Radical Preaching

Can preaching again have something to say?
This blog marks the attempt to bring the theological vision of Radical Orthodoxy into the worship and preaching of the local church.

Wednesday, August 02, 2006

the church and postmodern culture: the conversation

My friends James K. A. Smith and Geoff Holsclaw have put together a site called the church and postmodern culture: conversation. This site is a place where conversation will be geared initially around Jamie Smith's new book series by the same name, but will go beyond this as well. The site is also backed by Baker Academic, which is a pretty slick backing to have.

Initially, Jamie Smith has invited theologians, philosophers, and a whole host of others to comment on his first book in the series. The other books slated in the series are: a book by Merold Westphal on transcendence, community, and interpretation in conversation with Kierkegaard and Levinas; a book by Graham Ward on contextual theology and political discipleship; a book by Bruce Ellis Benson on improvisation as a paradigm for thinking about worship and the arts; and a book by John Caputo that asks, "What would Jesus Deconstruct?" With the release of each of these books, new responses will be posted by folks of myriad theological, philosophical, and political sympathies.

For more on the general mission of the book series, here is the series preface:

Current discussions in the church--from emergent "postmodern" congregations to mainline "missional" congregations--are increasingly grappling with philosophical and theoretical questions related to postmodernity. In fact, it could be argued that developments in postmodern theory (especially questions of "post-foundationalist" epistemologies) have contributed to the breakdown of former barriers between evangelical, mainline, and Catholic faith communities. Postliberalism--a related "effect" of postmodernism--has engendered a new, confessional ecumenism wherein we find non-denominational evangelical congregations, mainline Protest churches, and Catholic parishes all wrestling with the challenges of postmodernism and drawing on the culture of postmodernity as an opportunity for re-thinking the shape of our churches.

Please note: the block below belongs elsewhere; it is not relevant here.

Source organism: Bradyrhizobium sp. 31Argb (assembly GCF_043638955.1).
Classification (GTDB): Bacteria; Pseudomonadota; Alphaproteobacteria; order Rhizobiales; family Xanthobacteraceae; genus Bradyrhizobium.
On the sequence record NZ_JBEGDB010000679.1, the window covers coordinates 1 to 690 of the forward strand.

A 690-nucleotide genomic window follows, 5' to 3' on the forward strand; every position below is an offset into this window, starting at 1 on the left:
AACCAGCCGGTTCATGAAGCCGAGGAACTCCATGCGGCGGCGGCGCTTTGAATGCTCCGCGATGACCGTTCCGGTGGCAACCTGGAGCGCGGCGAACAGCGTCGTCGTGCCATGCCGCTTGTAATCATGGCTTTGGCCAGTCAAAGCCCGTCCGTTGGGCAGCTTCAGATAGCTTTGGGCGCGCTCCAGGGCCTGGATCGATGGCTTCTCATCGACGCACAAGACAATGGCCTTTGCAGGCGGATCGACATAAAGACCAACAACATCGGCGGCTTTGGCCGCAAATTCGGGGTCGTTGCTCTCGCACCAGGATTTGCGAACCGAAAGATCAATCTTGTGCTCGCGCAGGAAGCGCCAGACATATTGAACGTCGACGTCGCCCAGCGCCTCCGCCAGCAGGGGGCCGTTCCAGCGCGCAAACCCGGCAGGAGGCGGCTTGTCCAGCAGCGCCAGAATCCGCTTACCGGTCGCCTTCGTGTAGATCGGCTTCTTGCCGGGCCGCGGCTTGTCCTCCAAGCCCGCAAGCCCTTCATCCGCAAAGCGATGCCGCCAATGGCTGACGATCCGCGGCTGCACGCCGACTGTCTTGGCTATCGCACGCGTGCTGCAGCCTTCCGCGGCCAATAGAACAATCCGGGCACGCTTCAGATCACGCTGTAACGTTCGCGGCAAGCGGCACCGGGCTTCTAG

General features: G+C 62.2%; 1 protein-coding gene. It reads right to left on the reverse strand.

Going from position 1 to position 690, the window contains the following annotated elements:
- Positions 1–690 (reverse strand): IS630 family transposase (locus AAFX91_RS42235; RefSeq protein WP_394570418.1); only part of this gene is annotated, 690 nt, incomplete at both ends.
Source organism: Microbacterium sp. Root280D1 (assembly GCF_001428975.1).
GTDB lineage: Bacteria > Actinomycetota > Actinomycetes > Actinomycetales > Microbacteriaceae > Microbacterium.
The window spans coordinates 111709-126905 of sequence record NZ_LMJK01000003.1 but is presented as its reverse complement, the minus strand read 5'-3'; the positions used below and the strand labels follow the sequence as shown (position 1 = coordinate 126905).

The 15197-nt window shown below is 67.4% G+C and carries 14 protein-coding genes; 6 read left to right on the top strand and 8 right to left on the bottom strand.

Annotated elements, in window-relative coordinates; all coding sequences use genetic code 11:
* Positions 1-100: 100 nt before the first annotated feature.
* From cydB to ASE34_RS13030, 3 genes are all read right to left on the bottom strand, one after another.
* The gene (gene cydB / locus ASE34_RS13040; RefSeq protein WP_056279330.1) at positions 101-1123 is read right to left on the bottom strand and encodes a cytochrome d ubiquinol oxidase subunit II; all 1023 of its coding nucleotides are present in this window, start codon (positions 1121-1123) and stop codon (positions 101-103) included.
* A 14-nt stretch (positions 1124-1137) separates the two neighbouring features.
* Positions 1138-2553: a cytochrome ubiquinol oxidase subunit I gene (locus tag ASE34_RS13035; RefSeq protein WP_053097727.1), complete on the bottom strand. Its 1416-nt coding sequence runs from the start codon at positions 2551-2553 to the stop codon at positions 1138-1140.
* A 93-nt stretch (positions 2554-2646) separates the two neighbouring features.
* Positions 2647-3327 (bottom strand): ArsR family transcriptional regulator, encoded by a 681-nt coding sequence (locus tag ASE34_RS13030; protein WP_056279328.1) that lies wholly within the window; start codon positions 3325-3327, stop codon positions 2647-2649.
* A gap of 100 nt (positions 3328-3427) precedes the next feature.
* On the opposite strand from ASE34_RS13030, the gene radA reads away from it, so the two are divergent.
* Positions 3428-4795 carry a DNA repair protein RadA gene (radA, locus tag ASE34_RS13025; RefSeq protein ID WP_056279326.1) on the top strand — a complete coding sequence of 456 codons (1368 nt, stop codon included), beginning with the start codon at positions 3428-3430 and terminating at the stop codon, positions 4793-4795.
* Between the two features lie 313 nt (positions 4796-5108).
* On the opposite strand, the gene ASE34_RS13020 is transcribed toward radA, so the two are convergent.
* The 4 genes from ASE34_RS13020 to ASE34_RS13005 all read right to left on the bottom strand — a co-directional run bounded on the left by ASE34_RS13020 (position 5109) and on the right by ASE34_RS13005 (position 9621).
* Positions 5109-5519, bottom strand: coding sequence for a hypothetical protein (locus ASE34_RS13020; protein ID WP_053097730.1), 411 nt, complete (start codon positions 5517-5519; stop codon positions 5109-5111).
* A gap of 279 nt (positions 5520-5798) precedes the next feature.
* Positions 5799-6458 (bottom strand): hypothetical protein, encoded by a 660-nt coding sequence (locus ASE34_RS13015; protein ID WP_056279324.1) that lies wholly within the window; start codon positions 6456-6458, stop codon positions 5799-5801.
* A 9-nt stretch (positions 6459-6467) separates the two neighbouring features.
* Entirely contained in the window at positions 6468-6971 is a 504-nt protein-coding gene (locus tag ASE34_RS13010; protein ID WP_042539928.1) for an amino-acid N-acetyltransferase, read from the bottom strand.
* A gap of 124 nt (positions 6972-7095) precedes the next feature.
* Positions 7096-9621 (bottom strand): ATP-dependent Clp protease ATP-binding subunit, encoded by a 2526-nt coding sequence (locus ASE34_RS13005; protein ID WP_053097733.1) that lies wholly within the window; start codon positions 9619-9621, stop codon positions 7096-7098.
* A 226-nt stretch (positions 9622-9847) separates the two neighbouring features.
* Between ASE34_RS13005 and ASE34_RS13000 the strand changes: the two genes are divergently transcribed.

This context presents an exciting opportunity for contemporary philosophy and critical theory to “hit the ground,” so to speak, by allowing high-level work in postmodern theory to serve the church’s practice--including all of the kinds of congregations and communions noted above. As such, the goal of this series is to bring together high-profile theorists in continental philosophy and contemporary theology writing for a broader, less-specialist audience that is interested in the impact of postmodern theory for the faith and practice of the church. Each book in the series will, from different angles and with different questions, undertake to answer questions such as: What does postmodern theory have to say about the shape of the church? How should concrete, in-the-pew and on-the-ground religious practices be impacted by postmodernism? What should the church look like in postmodernity? What has Paris to do with Jerusalem?